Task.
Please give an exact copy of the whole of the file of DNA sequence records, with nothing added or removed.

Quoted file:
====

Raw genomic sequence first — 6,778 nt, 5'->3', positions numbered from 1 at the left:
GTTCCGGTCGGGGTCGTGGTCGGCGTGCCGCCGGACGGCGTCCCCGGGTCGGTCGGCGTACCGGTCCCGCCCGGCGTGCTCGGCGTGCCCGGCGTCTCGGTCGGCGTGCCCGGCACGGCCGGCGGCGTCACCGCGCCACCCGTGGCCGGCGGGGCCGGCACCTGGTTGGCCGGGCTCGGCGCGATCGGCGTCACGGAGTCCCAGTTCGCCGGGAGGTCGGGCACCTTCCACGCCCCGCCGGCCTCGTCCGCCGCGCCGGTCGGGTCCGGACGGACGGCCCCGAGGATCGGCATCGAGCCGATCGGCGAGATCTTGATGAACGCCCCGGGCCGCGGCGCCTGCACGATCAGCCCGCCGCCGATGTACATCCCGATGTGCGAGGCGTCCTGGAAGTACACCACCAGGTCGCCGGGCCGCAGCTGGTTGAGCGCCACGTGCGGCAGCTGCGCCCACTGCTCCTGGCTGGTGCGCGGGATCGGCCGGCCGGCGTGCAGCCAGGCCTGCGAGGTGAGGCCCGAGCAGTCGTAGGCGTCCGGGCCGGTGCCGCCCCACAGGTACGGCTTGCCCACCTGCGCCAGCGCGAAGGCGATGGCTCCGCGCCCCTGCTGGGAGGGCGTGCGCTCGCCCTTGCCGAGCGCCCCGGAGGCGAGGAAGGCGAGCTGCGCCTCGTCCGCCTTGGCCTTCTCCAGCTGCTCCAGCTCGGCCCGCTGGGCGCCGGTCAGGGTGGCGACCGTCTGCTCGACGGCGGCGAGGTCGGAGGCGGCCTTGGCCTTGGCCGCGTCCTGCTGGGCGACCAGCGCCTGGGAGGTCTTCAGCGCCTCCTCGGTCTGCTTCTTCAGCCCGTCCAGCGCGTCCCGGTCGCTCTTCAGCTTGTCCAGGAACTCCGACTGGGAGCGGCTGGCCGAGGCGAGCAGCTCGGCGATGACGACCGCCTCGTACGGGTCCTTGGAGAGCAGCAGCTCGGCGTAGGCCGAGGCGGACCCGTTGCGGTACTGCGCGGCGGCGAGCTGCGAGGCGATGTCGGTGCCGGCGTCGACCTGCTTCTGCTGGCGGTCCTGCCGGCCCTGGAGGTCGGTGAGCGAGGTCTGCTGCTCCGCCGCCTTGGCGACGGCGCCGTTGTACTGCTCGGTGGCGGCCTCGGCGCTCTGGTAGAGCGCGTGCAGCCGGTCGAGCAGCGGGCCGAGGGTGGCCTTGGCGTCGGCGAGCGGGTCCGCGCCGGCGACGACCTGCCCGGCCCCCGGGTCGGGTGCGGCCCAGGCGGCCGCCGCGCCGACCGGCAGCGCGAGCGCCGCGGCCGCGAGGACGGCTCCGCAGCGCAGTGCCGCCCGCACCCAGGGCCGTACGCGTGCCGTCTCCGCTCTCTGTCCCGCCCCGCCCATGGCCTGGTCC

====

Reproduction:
Raw genomic sequence first — 6,778 nt, 5'->3', positions numbered from 1 at the left:
GTTCCGGTCGGGGTCGTGGTCGGCGTGCCGCCGGACGGCGTCCCCGGGTCGGTCGGCGTACCGGTCCCGCCCGGCGTGCTCGGCGTGCCCGGCGTCTCGGTCGGCGTGCCCGGCACGGCCGGCGGCGTCACCGCGCCACCCGTGGCCGGCGGGGCCGGCACCTGGTTGGCCGGGCTCGGCGCGATCGGCGTCACGGAGTCCCAGTTCGCCGGGAGGTCGGGCACCTTCCACGCCCCGCCGGCCTCGTCCGCCGCGCCGGTCGGGTCCGGACGGACGGCCCCGAGGATCGGCATCGAGCCGATCGGCGAGATCTTGATGAACGCCCCGGGCCGCGGCGCCTGCACGATCAGCCCGCCGCCGATGTACATCCCGATGTGCGAGGCGTCCTGGAAGTACACCACCAGGTCGCCGGGCCGCAGCTGGTTGAGCGCCACGTGCGGCAGCTGCGCCCACTGCTCCTGGCTGGTGCGCGGGATCGGCCGGCCGGCGTGCAGCCAGGCCTGCGAGGTGAGGCCCGAGCAGTCGTAGGCGTCCGGGCCGGTGCCGCCCCACAGGTACGGCTTGCCCACCTGCGCCAGCGCGAAGGCGATGGCTCCGCGCCCCTGCTGGGAGGGCGTGCGCTCGCCCTTGCCGAGCGCCCCGGAGGCGAGGAAGGCGAGCTGCGCCTCGTCCGCCTTGGCCTTCTCCAGCTGCTCCAGCTCGGCCCGCTGGGCGCCGGTCAGGGTGGCGACCGTCTGCTCGACGGCGGCGAGGTCGGAGGCGGCCTTGGCCTTGGCCGCGTCCTGCTGGGCGACCAGCGCCTGGGAGGTCTTCAGCGCCTCCTCGGTCTGCTTCTTCAGCCCGTCCAGCGCGTCCCGGTCGCTCTTCAGCTTGTCCAGGAACTCCGACTGGGAGCGGCTGGCCGAGGCGAGCAGCTCGGCGATGACGACCGCCTCGTACGGGTCCTTGGAGAGCAGCAGCTCGGCGTAGGCCGAGGCGGACCCGTTGCGGTACTGCGCGGCGGCGAGCTGCGAGGCGATGTCGGTGCCGGCGTCGACCTGCTTCTGCTGGCGGTCCTGCCGGCCCTGGAGGTCGGTGAGCGAGGTCTGCTGCTCCGCCGCCTTGGCGACGGCGCCGTTGTACTGCTCGGTGGCGGCCTCGGCGCTCTGGTAGAGCGCGTGCAGCCGGTCGAGCAGCGGGCCGAGGGTGGCCTTGGCGTCGGCGAGCGGGTCCGCGCCGGCGACGACCTGCCCGGCCCCCGGGTCGGGTGCGGCCCAGGCGGCCGCCGCGCCGACCGGCAGCGCGAGCGCCGCGGCCGCGAGGACGGCTCCGCAGCGCAGTGCCGCCCGCACCCAGGGCCGTACGCGTGCCGTCTCCGCTCTCTGTCCCGCCCCGCCCATGGCCTGGTCC